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Banks: Their Own Worst Enemy

I had a buyer in February that wrote an offer on a house that was in the process of foreclosure.  The seller had bought it for $230,000 a couple years back and left it 75% of the way into a rehab.  It had been on the market for several months but was finally priced reduced to $160,000.  At that price it was a good deal so several buyers submitted offers.  Because of the multiple offer situation, my buyer offered $163,000.  We waited 45 days to get a ‘no’ from the bank and they repossessed the house.  That was April 2, 2007.

On August 29, 2007 the bank put the house back on the market… 5 months later!  Guess what price they put it on?  $160,000.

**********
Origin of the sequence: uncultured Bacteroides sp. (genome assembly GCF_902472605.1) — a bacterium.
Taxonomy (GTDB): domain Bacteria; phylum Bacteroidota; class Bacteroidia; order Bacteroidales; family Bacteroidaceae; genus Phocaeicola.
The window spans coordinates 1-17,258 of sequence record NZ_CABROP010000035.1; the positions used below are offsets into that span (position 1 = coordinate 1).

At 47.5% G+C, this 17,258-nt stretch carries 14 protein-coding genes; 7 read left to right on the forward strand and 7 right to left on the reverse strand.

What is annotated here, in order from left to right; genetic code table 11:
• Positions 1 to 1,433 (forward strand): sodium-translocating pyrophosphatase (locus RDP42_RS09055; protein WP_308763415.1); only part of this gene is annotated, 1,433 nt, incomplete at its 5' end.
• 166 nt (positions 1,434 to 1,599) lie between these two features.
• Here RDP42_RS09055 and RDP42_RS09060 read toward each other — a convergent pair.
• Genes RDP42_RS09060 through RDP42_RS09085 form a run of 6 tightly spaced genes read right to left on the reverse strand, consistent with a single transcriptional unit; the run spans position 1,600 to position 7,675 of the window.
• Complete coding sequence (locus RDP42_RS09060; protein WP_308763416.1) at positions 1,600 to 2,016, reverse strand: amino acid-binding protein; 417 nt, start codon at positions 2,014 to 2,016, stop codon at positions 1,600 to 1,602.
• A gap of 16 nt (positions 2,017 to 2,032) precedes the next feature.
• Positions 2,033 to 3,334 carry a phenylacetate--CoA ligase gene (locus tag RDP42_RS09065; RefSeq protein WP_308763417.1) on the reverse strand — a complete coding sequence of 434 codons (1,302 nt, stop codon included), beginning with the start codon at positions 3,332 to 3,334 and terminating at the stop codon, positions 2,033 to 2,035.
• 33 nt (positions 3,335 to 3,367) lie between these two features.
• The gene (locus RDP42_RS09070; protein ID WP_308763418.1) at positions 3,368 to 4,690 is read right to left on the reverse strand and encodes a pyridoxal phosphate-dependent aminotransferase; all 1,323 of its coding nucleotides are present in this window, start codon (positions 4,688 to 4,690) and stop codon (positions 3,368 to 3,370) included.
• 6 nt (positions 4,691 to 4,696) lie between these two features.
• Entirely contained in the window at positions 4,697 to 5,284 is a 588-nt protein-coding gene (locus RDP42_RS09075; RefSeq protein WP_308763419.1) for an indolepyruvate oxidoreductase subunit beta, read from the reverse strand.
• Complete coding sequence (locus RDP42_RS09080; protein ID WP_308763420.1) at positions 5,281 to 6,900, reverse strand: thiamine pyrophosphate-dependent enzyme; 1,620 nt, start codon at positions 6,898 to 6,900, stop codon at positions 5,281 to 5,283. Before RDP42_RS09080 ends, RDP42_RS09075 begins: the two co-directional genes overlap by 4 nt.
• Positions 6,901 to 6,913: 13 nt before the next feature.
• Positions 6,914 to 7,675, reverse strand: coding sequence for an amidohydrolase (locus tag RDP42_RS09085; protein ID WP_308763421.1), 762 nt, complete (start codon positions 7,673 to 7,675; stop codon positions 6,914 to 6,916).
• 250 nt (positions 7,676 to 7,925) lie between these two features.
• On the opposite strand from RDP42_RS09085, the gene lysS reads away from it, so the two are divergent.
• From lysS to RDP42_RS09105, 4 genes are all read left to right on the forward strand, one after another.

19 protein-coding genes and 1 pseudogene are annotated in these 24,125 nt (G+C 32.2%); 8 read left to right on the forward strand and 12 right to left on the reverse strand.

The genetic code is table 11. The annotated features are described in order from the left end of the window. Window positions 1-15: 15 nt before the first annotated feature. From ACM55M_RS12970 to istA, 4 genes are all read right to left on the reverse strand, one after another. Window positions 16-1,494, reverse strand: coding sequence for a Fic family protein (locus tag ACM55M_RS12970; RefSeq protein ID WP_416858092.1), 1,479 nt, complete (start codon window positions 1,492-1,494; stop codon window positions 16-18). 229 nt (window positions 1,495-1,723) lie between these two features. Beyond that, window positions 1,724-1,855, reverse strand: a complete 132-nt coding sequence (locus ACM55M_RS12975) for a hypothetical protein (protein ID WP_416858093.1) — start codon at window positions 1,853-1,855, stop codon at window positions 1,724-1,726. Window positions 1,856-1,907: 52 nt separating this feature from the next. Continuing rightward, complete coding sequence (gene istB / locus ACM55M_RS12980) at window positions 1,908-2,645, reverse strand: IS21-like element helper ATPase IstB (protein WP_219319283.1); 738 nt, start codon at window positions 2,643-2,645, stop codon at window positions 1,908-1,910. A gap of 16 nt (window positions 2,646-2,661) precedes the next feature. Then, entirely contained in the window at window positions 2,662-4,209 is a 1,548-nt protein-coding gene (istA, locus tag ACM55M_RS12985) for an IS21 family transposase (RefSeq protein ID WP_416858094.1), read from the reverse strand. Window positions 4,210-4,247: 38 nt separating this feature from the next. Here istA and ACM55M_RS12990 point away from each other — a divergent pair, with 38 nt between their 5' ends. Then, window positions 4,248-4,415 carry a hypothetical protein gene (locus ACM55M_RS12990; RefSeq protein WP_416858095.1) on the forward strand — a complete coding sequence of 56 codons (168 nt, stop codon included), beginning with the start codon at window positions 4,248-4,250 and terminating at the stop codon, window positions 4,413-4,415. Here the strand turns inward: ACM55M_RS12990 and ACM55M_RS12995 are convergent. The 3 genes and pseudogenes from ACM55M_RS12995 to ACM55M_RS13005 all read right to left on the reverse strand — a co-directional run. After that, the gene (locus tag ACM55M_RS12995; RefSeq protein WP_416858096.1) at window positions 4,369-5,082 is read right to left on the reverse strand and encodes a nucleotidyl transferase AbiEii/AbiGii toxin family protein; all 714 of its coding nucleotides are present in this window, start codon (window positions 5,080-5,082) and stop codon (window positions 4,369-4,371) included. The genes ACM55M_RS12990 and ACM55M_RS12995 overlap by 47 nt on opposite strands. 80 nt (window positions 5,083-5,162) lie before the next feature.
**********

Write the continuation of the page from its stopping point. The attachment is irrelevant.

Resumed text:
So here’s the bank with an offer in February for $3,000 more than they’re asking in September.  I understand that banks are overwhelmed with the number of foreclosures coming in but if they don’t get their act together they’re going to find themselves in even more trouble than they’re in already.

Message to banks: get a clue…….. and quick!

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2 comments
John
John

It's also amazing that they don't put any effort into preserving the look of the exterior. Many of the BO properties have in ground sprinklers yet they are never allowed to run. For not much money the banks could have someone perform very vary basic maintenance like watering and probably sell the homes much faster because they don't look abandoned.

Brent
Brent

It's funny that banks would force themselves to own and maintain properties instead of allowing a short sale, making the seller take the difference as income, and writing off the loss. It should be interesting to see this all unfold over the next year or two. Nobody wants to hold onto depreciating equity, but when it comes down to it, the banks own the houses and will have to maintain them.

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